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American Philanthropy – The Good, The Bad & The Ugly

American Philanthropy Good Bad Ugly NANOE NEWS

American Philanthropy – The Good, The Bad & The Ugly is Jim Eskin’s take on the charitable sector’s current state of affairs. Here’s what Jim has to share:

A classic Clint Eastwood spaghetti western from 1967 had a memorable title and an iconic theme song: The Good, The Bad and The Ugly.

The good, the bad and the ugly is unfortunately a pretty good description of life in America in 2022. All three components are percolating, dangerously so, and the overall results do not provide comfort.

I’m going to reverse the order and address them in the sequence of the ugly, the good, and the bad.

Unfortunately, we don’t have to spend much time to pinpoint the Ugly. Gun violence, mass shootings with military armaments, are becoming all too commonplace. Hooray for Washington for finally coming together to pass the first significant gun-control legislation in 30 years that is comprehensive in nature by also addressing mental health and related social issues.


My heart beats with pride to brag about the Good. American philanthropy has never looked better through the voluntary sharing of time, talent and treasure. Charitable giving reached a record high of $485 billion in 2021, according to Giving USA: The Annual Report on Philanthropy. This overall total is extraordinary, kissing half $1 trillion or well over $1 billion a day. Another way to picture this amount: It’s 5,000 pallets, each stacked with $100 million in $100 bills.  It’s evident that American individuals, corporations and foundations consistently respond to urgent priorities of which there is no shortage. While the mega-gifts get all the attention, we shouldn’t overlook that the majority of American households — from all different socioeconomic backgrounds — donate to charity. The gift of time — perhaps even more precious than money because it can never be replaced — is equally impressive. It was last estimated that approximately 63 million Americans — 25% of the adult population — volunteer their time, energy and passion to making a difference in improving the lot of others.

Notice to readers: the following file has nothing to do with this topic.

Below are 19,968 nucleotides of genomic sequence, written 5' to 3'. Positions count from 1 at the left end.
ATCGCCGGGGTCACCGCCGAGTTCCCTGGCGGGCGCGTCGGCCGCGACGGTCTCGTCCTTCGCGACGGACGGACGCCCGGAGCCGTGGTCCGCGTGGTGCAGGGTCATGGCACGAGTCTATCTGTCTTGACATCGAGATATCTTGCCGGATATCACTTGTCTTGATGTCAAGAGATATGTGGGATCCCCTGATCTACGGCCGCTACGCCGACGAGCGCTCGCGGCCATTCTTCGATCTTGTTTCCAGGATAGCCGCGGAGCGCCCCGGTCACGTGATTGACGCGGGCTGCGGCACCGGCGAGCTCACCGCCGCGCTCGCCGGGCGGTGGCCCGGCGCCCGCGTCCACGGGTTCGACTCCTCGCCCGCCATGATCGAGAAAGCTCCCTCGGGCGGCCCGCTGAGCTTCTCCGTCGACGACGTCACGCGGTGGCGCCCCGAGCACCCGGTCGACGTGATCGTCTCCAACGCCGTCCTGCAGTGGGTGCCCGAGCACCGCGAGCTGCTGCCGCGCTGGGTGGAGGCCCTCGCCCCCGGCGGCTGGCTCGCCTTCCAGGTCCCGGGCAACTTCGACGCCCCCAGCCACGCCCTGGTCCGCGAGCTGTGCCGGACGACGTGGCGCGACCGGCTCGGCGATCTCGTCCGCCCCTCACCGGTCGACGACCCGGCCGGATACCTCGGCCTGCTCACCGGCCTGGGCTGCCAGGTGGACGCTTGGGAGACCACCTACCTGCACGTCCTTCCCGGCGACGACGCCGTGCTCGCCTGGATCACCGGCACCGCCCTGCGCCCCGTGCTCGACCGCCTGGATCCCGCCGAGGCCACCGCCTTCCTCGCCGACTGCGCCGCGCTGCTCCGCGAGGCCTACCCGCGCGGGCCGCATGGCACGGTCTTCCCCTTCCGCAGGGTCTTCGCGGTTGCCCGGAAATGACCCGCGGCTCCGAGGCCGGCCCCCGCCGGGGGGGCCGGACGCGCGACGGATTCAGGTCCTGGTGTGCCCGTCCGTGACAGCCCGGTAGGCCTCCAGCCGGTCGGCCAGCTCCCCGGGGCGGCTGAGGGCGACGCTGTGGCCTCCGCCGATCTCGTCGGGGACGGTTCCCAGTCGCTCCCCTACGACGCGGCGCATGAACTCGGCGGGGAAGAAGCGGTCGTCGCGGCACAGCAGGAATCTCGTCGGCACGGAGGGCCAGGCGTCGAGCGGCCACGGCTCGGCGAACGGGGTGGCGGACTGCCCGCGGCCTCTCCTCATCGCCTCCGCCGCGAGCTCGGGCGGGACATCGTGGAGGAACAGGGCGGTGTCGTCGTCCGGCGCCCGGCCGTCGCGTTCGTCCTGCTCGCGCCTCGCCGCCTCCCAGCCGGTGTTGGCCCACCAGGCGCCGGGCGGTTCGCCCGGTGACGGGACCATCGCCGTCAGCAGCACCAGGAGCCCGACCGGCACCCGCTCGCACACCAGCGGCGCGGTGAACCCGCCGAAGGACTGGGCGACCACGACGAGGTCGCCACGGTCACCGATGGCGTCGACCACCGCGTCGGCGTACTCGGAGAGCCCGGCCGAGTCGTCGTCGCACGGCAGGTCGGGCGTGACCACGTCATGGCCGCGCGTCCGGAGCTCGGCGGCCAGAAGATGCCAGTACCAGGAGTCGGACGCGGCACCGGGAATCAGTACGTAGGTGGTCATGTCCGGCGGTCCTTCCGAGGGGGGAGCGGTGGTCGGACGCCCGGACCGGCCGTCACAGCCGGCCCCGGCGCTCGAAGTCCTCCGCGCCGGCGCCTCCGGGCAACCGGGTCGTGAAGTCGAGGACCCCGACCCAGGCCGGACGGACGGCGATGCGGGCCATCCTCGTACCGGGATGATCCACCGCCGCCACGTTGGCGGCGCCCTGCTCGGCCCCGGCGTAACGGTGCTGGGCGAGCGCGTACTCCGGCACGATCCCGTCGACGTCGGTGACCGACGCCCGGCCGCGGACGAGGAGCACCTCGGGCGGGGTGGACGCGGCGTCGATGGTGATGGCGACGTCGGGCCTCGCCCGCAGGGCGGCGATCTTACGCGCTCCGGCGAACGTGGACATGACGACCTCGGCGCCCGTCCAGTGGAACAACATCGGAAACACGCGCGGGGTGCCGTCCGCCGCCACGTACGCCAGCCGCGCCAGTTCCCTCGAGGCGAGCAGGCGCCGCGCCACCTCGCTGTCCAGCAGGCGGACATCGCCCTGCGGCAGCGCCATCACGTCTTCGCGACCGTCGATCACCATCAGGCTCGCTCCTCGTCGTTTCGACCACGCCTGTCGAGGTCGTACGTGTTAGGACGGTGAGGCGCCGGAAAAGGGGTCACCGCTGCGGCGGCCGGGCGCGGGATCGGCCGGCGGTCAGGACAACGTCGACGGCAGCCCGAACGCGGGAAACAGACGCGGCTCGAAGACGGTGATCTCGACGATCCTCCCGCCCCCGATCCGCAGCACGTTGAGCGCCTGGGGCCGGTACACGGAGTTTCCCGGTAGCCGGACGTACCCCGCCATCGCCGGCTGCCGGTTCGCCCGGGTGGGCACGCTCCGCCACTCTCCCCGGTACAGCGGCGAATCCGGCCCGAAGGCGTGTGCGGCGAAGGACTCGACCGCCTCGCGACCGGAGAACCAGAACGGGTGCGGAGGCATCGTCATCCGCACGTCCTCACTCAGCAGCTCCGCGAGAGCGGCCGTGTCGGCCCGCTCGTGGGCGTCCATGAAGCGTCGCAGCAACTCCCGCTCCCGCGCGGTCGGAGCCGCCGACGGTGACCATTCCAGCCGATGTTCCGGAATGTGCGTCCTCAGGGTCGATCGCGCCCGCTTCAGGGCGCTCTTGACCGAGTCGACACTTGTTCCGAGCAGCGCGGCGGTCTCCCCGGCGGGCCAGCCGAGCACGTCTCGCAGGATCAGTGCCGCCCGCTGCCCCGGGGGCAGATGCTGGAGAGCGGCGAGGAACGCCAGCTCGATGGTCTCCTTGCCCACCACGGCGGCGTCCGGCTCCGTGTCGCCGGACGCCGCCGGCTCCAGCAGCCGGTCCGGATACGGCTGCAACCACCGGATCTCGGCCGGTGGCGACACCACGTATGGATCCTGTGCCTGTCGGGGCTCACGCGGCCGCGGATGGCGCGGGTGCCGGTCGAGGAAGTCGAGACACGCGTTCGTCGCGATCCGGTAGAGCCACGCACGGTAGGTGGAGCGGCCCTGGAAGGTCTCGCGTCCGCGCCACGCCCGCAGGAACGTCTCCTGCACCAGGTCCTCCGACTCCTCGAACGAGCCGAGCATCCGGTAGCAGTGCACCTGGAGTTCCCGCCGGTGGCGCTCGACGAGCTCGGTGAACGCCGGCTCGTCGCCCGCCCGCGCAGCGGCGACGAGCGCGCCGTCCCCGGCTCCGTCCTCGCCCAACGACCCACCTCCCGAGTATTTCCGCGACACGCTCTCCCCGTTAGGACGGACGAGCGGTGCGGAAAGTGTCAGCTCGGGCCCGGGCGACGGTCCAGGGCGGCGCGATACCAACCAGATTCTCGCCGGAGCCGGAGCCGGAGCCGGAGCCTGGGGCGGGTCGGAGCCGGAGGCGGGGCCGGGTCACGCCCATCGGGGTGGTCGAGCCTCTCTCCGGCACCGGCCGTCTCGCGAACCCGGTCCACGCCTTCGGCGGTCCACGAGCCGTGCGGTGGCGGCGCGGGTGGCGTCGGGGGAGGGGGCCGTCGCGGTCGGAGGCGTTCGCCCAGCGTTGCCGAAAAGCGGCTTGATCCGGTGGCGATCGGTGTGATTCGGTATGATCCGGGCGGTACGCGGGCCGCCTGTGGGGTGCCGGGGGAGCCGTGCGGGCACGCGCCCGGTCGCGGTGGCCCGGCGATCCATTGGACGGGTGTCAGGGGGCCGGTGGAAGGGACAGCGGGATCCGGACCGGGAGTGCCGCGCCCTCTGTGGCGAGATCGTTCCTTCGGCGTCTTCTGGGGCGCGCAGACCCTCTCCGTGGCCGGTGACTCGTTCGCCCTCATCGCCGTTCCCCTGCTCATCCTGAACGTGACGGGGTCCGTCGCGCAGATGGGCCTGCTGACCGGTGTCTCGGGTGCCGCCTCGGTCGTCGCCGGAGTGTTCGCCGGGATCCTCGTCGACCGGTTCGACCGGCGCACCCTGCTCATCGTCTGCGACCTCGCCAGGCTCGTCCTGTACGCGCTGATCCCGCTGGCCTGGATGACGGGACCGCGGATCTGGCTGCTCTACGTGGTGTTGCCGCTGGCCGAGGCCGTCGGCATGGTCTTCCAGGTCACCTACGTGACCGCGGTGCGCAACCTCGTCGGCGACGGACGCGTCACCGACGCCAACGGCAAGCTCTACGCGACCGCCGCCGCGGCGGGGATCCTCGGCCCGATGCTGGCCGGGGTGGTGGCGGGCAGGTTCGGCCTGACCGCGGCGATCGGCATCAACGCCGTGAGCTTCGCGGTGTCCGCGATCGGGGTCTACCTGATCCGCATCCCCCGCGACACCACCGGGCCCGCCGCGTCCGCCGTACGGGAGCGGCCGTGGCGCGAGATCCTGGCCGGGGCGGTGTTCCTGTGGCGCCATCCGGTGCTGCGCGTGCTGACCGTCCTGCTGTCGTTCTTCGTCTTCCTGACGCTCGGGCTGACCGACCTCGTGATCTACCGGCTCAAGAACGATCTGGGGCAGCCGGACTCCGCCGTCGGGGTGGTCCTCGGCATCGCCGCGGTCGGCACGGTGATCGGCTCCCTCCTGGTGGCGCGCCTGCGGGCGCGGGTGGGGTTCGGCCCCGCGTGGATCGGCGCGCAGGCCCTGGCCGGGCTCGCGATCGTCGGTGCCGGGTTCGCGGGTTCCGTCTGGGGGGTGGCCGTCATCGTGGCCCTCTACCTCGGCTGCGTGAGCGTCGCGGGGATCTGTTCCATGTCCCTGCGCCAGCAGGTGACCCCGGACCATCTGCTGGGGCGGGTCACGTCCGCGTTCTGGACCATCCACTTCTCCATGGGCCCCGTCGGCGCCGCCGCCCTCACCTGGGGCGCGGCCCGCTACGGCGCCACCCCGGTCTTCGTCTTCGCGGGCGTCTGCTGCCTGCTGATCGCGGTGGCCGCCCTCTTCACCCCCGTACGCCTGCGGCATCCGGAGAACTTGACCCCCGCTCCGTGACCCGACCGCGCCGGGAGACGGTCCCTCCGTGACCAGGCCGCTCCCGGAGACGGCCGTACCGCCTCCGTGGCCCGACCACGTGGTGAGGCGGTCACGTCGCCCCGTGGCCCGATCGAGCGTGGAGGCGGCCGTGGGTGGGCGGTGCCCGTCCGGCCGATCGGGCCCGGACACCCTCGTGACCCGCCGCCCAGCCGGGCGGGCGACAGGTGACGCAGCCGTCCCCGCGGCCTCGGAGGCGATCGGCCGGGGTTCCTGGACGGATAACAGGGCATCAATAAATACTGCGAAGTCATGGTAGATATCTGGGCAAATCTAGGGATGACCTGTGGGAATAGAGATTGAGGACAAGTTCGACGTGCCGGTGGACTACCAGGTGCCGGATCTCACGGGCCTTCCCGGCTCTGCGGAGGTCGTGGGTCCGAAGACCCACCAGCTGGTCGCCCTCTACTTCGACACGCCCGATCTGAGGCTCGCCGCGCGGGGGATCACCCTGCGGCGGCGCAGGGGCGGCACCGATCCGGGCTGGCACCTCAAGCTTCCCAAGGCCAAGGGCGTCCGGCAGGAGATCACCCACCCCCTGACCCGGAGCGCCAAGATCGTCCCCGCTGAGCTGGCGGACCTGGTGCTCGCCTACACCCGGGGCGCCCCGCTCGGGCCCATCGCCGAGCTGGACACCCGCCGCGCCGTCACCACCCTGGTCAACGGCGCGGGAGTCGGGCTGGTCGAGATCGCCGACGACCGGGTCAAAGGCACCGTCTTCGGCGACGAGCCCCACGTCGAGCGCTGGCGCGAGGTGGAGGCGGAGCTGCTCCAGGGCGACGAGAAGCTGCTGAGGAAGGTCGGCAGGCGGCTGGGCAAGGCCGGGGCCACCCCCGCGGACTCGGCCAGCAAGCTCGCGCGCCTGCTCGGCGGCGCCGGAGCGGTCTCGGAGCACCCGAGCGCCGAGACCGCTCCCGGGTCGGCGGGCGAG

The Bad is the most complex to delineate. We just don’t do a good enough job of getting along with each other. Worse yet, we are steadily separating into completely distinct ideological pods in which people who think differently live in different places, get their news and information from different sources, and refuse to listen to and understand those who disagree with them.

Americans have long participated in heated debates over political, ideological and philosophical differences.


But those emotions have never been so divisive, at least not since the Civil War. It’s not a big stretch to say we are headed towards an uncivil war. People who think differently see others as the enemy.

This runs against every fiber of the American tradition of coming together during times of enormous challenge. It’s scary to say this, but you have to wonder if the nation could pull together if we were attacked by a foreign power. This is not the America of our parents and grandparents.

We have developed and administered Covid vaccines with the commitment, dedication and energy worthy of a moonshot. Now, teaching the necessity of civility needs to receive top priority attention at every level of our educational infrastructure and be reinforced by our religious and social organizations.

Restoring civility and respect for those who think differently is the only way we can make today’s hybrid of the good, the bad and the ugly workable in the spirit of our nation’s motto — E Pluribus Unum — out of many, one!

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